One truck + two plows = clear roads


Though its large size and unusual design met with skepticism, the Tow-Plow's performance has turned naysayers from Alaska to Georgia into believers since hitting the market in 2005. Customers report saving 20% to 50% on fuel and labor, allowing them to recover their investment in one to five years.

The trailer-mounted plow is pulled, rather than pushed, by a truck. The attachment's steerability gives drivers more control than similar snow-removal devices; and it can swing out to the right or left, doubling the volume of snow (or debris) a single operator can remove.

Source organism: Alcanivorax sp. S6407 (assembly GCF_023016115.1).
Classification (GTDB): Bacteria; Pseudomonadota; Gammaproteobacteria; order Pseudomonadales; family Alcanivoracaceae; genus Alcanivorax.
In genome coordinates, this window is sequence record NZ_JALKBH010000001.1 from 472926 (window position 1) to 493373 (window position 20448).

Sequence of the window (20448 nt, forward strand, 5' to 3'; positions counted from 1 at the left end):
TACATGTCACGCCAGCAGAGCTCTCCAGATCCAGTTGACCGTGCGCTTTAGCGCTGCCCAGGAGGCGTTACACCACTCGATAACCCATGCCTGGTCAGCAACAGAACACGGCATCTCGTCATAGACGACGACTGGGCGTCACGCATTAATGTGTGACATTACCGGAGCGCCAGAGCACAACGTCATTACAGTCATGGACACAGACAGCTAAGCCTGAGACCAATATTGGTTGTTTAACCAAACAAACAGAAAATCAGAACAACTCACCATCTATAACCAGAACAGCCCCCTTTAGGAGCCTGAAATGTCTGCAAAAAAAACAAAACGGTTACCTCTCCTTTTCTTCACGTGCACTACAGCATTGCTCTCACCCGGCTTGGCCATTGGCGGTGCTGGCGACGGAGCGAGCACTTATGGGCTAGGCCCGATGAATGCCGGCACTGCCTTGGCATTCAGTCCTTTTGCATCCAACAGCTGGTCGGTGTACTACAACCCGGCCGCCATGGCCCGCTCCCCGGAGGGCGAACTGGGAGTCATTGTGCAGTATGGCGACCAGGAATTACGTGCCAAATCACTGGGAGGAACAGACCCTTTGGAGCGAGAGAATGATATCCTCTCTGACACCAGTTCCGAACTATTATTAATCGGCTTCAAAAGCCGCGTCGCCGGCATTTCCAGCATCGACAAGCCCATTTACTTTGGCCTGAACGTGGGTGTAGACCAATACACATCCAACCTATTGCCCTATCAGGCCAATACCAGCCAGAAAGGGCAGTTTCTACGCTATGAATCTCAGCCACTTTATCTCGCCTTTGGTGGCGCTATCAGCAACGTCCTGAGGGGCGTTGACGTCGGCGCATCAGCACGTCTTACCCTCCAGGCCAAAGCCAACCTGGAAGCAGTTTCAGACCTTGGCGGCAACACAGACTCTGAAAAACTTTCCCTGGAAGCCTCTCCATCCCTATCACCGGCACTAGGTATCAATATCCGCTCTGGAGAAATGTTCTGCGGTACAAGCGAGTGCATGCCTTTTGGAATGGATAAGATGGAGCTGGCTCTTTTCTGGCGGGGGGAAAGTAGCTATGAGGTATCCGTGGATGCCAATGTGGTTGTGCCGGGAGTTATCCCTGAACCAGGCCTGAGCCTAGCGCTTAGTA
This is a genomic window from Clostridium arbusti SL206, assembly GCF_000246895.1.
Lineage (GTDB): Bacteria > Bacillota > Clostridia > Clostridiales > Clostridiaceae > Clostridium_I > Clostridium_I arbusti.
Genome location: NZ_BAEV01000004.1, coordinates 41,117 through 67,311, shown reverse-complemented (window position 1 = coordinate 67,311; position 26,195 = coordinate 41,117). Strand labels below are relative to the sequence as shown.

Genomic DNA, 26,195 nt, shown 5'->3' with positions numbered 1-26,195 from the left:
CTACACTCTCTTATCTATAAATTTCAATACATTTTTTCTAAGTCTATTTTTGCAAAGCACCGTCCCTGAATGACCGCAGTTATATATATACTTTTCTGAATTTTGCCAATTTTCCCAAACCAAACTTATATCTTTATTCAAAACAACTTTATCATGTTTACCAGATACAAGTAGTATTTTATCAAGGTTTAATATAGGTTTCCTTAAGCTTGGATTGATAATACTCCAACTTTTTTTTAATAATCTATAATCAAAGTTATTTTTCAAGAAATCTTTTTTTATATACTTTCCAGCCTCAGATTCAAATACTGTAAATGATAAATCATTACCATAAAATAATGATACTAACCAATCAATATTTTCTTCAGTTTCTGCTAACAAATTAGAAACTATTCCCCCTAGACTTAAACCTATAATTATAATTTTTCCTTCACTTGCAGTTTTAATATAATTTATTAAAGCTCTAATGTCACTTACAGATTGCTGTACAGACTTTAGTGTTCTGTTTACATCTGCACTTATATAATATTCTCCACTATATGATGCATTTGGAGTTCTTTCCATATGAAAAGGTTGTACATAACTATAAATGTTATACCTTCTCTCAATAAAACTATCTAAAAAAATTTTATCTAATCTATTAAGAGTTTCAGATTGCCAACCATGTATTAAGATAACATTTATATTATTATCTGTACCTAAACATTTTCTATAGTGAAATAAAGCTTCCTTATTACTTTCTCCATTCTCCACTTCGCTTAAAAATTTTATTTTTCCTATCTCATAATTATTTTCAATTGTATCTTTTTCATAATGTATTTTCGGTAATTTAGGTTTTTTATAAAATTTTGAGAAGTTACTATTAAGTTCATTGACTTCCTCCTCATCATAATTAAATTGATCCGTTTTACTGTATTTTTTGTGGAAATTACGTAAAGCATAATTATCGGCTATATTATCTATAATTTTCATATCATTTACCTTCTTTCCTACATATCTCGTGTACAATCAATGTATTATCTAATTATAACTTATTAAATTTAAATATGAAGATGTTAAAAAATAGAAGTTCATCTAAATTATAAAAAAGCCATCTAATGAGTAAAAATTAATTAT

As we note in this introduction to this special section (see page 36), our readers enjoy devising new ways of battling snow and ice. TowPlow inventor Bob Lannert, a retired Missouri DOT engineer, drew on his observations of agriculture equipment for design inspiration.

“Farmers have continued to implement enhancements to do more acres per day for every operation,” he says. “Some equipment is so wide they have to fold it up to access and use a road, then unfold at their destination to finish fields faster.”

Similarly, state DOTs that have continued to build more highway lanes are struggling to keep up with maintenance as resources are cut. “They needed to do more with less, but didn't know any method of doing more in snow removal,” he says.

Download and customize operator manuals and training materials from the reference library of the American Association of State Highway and Transportation Officials' Technical Implementation Group at

Product: TowPlow
Manufacturer: Viking-Cives Group
Headquarters: Harrisville, N.Y.